Christians believe that God is sovereign in the affairs of life and death—no one or nothing is more powerful and absolute. This belief can help us find hope in times of trouble because God’s purposes are never threatened or thwarted by anything… not even suffering. Yet, let’s not confuse such confidence in divine sovereignty with a naive faith. Towards this end, two clarifications are needed.
First, despite a confidence in God’s sovereignty, we must not minimize the pervasive breadth and depth of suffering; to do so is to misunderstand the broken reality of our world. Second, belief in sovereignty cannot be an excuse to ignore injustice or passively accept all suffering as though it were God’s will to never avoid it. In this post, we are concerned with the kind of suffering we can’t avoid. With all this in view, what can we say about Christian suffering?
The Bible teaches that suffering is both part of our Christian calling as well as something from which God saves us (Philippians 1:29; Psalm 54:7). This paradox is the mystery of Christian suffering. So, whether in delivering us from our floods or sustaining us in our storms this is the purpose of suffering—to prove our faith. God wants us to know that regardless our circumstance, he is always enough.
I understand at first glance this seems like a superficial response, but think about it. If as Christians we affirm that nothing is more important than our relationship with God, then a strong faith is our greatest possession. If this really is true then our commitment to a growing faith must become our highest priority. The Apostle Peter similarly said that a mature faith is more precious than gold (I Peter 1:7).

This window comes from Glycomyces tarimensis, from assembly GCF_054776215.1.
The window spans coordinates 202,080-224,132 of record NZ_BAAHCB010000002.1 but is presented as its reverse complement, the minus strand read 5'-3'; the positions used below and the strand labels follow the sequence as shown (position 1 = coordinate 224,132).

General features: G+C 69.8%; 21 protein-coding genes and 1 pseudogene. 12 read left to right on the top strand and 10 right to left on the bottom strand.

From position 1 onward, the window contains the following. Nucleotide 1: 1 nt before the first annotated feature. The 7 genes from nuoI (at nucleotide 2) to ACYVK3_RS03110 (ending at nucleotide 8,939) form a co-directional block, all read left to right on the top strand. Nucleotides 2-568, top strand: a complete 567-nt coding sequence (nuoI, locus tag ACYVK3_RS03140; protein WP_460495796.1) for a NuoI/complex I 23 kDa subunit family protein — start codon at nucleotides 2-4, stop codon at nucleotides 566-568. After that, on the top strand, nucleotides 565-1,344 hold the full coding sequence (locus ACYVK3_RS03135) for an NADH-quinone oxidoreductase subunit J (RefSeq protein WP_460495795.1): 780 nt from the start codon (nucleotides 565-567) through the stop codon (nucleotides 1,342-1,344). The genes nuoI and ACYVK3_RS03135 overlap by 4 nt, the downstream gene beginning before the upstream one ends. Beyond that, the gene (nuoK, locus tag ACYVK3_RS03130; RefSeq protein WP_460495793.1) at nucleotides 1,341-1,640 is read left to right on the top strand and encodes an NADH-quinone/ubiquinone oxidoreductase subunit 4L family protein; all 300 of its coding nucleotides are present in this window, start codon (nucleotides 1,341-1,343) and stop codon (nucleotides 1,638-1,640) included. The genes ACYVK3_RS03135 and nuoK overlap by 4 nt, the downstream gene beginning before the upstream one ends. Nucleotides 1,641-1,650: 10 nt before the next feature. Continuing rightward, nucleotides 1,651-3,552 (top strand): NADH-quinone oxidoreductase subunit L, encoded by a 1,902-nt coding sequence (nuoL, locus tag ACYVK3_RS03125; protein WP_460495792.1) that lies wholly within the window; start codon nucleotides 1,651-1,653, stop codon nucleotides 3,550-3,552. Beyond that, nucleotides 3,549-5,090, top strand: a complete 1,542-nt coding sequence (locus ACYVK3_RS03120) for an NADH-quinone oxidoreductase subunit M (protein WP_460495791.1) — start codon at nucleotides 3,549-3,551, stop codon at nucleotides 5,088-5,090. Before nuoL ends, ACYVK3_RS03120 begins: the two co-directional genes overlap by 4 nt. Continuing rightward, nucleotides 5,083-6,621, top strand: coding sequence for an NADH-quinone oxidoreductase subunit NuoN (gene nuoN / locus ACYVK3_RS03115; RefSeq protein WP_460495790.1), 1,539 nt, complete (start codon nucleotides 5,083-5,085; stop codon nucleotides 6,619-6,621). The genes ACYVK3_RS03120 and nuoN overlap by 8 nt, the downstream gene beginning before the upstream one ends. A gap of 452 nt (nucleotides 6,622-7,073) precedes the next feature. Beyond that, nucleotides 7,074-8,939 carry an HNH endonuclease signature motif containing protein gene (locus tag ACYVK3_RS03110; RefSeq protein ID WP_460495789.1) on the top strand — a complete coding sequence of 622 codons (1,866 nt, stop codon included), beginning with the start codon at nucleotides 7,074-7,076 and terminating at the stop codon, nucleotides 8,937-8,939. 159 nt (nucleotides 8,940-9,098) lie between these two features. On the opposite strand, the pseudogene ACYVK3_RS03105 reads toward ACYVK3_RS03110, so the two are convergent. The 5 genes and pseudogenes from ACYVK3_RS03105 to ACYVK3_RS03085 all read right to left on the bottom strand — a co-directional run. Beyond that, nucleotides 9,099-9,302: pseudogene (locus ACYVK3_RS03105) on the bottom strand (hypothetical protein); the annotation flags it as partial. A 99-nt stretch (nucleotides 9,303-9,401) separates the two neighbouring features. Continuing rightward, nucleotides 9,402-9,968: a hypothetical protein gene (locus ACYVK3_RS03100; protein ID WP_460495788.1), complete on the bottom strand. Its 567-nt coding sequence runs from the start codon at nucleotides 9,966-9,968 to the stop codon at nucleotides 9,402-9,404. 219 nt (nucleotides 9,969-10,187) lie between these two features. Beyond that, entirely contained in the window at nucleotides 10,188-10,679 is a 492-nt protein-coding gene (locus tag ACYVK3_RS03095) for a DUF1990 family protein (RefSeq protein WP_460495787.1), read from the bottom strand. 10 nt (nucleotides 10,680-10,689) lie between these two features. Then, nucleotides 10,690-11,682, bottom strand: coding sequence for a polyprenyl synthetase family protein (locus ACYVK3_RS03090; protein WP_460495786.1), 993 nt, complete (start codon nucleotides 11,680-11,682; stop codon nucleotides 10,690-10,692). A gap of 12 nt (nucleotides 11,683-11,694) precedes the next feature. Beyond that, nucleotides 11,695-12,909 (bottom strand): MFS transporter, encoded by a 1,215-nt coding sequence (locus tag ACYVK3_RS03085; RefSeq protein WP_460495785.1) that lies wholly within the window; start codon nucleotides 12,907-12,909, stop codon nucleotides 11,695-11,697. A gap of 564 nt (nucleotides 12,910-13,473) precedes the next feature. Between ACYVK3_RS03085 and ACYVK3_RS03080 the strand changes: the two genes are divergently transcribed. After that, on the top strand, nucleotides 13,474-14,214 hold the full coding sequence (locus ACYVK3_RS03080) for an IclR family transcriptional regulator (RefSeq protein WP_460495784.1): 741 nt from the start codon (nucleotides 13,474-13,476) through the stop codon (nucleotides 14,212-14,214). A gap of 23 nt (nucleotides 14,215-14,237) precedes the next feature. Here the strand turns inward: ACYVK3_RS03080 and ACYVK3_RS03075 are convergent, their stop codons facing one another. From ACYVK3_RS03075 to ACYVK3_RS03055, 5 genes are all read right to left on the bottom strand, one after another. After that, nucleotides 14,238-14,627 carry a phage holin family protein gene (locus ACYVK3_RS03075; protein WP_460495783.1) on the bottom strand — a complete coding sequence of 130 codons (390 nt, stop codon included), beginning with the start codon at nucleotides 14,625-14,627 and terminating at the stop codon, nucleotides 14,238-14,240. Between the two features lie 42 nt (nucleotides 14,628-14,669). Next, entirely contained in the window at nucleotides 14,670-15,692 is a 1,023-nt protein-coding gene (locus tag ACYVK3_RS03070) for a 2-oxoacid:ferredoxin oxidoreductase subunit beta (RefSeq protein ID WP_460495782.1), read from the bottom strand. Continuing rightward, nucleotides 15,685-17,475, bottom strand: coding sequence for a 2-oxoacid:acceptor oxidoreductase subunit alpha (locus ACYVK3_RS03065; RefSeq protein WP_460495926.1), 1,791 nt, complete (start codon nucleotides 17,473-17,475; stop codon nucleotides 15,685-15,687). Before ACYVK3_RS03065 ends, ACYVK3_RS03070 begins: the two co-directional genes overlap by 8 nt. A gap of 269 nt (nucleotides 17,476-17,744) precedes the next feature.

I’ll be the first to admit. When I am in the throes of suffering, “finding a deeper faith” is not always on my radar. So for years, whenever suffering struck, all I usually got out of it was getting through it. What do I mean? How we choose to face suffering affects what we get out of it. If our goal is only to get through it then that is usually all we get. But if we learn to truly wait on God and ask him to show us how to better trust, then our faith grows—our greatest treasure expands!
Over the last five months, we’ve discussed how important holy desperation is for the renewing of our faith and restoring of hope. Regarding suffering, such desperation can motivate us to hold fast to our faith in difficult times. Hopefully, by now we can see how holy desperation is more than just an important idea—it’s a way of life. Next week, we start talking about how to build a lifestyle of holy desperation.
What Do You Think?
Can you identify with the temptation to simply get through suffering rather than actually growing through it? If so, what does “getting through it” look like for you?